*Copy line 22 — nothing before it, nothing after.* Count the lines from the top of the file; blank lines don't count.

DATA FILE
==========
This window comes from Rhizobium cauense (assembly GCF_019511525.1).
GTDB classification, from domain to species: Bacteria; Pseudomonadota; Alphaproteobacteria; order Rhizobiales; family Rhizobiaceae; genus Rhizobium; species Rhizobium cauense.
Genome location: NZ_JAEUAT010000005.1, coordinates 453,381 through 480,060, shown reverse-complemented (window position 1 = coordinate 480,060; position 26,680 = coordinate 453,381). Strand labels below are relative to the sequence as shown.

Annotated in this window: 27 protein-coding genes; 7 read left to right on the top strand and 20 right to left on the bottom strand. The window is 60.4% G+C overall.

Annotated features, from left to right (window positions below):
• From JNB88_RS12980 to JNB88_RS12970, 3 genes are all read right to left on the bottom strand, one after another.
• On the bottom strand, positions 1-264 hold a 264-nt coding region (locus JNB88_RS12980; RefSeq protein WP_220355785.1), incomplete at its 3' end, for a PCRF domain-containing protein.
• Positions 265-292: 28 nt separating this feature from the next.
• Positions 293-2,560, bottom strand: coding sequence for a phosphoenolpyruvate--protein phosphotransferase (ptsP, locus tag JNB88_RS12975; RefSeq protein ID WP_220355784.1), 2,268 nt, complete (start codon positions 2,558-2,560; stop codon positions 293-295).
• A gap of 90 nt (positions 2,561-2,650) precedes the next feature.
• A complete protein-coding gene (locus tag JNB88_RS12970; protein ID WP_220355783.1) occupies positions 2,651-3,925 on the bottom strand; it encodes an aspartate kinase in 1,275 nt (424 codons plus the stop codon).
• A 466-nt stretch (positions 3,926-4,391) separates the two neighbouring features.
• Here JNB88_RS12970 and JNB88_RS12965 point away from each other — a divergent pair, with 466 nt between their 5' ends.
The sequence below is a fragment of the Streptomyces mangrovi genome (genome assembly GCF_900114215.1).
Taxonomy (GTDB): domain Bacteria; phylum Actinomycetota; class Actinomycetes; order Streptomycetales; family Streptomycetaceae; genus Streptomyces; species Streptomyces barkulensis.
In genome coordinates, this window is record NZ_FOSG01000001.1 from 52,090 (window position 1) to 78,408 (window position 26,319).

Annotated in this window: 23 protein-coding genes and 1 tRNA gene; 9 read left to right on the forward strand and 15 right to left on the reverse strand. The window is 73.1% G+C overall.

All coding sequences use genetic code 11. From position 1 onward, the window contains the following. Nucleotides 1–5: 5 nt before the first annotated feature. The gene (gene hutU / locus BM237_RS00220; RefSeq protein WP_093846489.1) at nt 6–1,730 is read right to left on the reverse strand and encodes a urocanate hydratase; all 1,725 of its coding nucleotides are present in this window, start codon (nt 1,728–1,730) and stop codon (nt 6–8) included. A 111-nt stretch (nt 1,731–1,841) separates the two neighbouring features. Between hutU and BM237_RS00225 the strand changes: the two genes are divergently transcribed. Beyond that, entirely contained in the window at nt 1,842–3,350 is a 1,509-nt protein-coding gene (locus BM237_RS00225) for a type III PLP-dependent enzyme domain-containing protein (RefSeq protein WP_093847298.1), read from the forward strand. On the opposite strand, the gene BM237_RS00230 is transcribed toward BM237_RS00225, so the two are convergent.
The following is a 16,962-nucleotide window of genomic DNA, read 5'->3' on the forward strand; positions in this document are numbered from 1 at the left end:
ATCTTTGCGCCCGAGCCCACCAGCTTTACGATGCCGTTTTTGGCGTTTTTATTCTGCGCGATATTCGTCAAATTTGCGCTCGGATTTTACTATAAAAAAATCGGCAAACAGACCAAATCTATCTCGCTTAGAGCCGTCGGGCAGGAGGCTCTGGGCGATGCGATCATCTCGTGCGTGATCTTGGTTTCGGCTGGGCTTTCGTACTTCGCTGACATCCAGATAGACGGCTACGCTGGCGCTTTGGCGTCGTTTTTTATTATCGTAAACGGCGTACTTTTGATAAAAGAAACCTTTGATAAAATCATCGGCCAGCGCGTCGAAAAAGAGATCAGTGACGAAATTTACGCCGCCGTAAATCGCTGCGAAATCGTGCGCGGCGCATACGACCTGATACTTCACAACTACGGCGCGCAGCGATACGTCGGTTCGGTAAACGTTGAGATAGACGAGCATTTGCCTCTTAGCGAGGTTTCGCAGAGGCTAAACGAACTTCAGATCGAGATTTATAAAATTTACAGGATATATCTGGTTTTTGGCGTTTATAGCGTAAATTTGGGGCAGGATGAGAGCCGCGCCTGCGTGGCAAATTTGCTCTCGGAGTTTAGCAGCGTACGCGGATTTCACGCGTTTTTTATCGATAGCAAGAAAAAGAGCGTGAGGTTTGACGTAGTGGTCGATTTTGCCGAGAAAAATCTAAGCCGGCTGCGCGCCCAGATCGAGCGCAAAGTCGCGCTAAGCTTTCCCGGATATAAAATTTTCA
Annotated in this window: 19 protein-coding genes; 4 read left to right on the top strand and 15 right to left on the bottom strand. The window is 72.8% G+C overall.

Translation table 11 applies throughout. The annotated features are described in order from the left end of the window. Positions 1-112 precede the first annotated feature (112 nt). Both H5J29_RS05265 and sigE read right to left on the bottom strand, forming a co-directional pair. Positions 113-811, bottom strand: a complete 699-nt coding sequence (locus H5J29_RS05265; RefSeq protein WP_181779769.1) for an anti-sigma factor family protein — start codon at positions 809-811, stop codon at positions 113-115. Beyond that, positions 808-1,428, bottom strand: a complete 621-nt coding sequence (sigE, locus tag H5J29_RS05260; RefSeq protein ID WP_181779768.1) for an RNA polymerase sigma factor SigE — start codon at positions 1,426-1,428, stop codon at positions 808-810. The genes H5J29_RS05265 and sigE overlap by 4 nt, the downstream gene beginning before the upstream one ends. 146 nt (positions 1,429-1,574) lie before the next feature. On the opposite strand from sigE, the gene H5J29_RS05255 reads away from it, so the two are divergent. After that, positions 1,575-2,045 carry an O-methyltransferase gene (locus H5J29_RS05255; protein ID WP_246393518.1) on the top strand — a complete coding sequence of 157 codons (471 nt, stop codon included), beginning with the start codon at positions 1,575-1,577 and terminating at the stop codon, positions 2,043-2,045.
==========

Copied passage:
Translation table 11 applies throughout. The annotated features are described in order from the left end of the window. Positions 1-112 precede the first annotated feature (112 nt). Both H5J29_RS05265 and sigE read right to left on the bottom strand, forming a co-directional pair. Positions 113-811, bottom strand: a complete 699-nt coding sequence (locus H5J29_RS05265; RefSeq protein WP_181779769.1) for an anti-sigma factor family protein — start codon at positions 809-811, stop codon at positions 113-115. Beyond that, positions 808-1,428, bottom strand: a complete 621-nt coding sequence (sigE, locus tag H5J29_RS05260; RefSeq protein ID WP_181779768.1) for an RNA polymerase sigma factor SigE — start codon at positions 1,426-1,428, stop codon at positions 808-810. The genes H5J29_RS05265 and sigE overlap by 4 nt, the downstream gene beginning before the upstream one ends. 146 nt (positions 1,429-1,574) lie before the next feature. On the opposite strand from sigE, the gene H5J29_RS05255 reads away from it, so the two are divergent. After that, positions 1,575-2,045 carry an O-methyltransferase gene (locus H5J29_RS05255; protein ID WP_246393518.1) on the top strand — a complete coding sequence of 157 codons (471 nt, stop codon included), beginning with the start codon at positions 1,575-1,577 and terminating at the stop codon, positions 2,043-2,045.